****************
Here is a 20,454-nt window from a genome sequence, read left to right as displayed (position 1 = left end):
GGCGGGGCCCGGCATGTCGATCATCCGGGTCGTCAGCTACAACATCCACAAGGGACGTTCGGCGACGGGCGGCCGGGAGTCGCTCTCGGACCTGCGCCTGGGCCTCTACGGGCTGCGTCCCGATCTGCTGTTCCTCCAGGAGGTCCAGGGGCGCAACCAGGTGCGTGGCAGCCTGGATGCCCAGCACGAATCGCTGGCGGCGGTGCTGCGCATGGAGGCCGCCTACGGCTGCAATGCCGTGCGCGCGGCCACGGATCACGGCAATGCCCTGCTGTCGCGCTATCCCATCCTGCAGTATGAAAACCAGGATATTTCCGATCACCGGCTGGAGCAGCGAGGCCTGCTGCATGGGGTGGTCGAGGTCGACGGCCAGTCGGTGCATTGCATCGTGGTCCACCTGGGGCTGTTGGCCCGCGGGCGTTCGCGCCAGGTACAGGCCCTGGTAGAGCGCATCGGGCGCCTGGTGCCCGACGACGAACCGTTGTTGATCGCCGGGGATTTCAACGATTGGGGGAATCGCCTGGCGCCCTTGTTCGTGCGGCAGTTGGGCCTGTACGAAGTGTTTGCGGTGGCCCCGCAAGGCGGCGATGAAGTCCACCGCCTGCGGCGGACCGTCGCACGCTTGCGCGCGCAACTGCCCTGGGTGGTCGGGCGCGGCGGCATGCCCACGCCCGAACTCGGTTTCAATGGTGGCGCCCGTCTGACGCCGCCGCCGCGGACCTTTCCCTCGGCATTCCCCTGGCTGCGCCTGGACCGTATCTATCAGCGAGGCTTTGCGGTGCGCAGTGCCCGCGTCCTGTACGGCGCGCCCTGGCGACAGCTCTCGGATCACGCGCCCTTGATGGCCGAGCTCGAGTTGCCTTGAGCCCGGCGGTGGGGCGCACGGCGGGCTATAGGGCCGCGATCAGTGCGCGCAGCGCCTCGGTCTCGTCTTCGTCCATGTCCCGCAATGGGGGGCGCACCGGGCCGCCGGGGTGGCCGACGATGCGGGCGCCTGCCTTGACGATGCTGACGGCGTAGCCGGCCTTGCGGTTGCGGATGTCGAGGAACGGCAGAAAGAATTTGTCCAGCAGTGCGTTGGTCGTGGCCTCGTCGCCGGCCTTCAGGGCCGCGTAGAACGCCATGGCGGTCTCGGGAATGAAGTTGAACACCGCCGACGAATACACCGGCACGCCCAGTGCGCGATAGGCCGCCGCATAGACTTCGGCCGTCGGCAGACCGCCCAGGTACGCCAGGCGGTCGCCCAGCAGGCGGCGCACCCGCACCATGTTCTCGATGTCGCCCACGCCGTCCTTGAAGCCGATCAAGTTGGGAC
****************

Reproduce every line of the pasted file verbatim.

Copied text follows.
Here is a 20,454-nt window from a genome sequence, read left to right as displayed (position 1 = left end):
GGCGGGGCCCGGCATGTCGATCATCCGGGTCGTCAGCTACAACATCCACAAGGGACGTTCGGCGACGGGCGGCCGGGAGTCGCTCTCGGACCTGCGCCTGGGCCTCTACGGGCTGCGTCCCGATCTGCTGTTCCTCCAGGAGGTCCAGGGGCGCAACCAGGTGCGTGGCAGCCTGGATGCCCAGCACGAATCGCTGGCGGCGGTGCTGCGCATGGAGGCCGCCTACGGCTGCAATGCCGTGCGCGCGGCCACGGATCACGGCAATGCCCTGCTGTCGCGCTATCCCATCCTGCAGTATGAAAACCAGGATATTTCCGATCACCGGCTGGAGCAGCGAGGCCTGCTGCATGGGGTGGTCGAGGTCGACGGCCAGTCGGTGCATTGCATCGTGGTCCACCTGGGGCTGTTGGCCCGCGGGCGTTCGCGCCAGGTACAGGCCCTGGTAGAGCGCATCGGGCGCCTGGTGCCCGACGACGAACCGTTGTTGATCGCCGGGGATTTCAACGATTGGGGGAATCGCCTGGCGCCCTTGTTCGTGCGGCAGTTGGGCCTGTACGAAGTGTTTGCGGTGGCCCCGCAAGGCGGCGATGAAGTCCACCGCCTGCGGCGGACCGTCGCACGCTTGCGCGCGCAACTGCCCTGGGTGGTCGGGCGCGGCGGCATGCCCACGCCCGAACTCGGTTTCAATGGTGGCGCCCGTCTGACGCCGCCGCCGCGGACCTTTCCCTCGGCATTCCCCTGGCTGCGCCTGGACCGTATCTATCAGCGAGGCTTTGCGGTGCGCAGTGCCCGCGTCCTGTACGGCGCGCCCTGGCGACAGCTCTCGGATCACGCGCCCTTGATGGCCGAGCTCGAGTTGCCTTGAGCCCGGCGGTGGGGCGCACGGCGGGCTATAGGGCCGCGATCAGTGCGCGCAGCGCCTCGGTCTCGTCTTCGTCCATGTCCCGCAATGGGGGGCGCACCGGGCCGCCGGGGTGGCCGACGATGCGGGCGCCTGCCTTGACGATGCTGACGGCGTAGCCGGCCTTGCGGTTGCGGATGTCGAGGAACGGCAGAAAGAATTTGTCCAGCAGTGCGTTGGTCGTGGCCTCGTCGCCGGCCTTCAGGGCCGCGTAGAACGCCATGGCGGTCTCGGGAATGAAGTTGAACACCGCCGACGAATACACCGGCACGCCCAGTGCGCGATAGGCCGCCGCATAGACTTCGGCCGTCGGCAGACCGCCCAGGTACGCCAGGCGGTCGCCCAGCAGGCGGCGCACCCGCACCATGTTCTCGATGTCGCCCACGCCGTCCTTGAAGCCGATCAAGTTGGGAC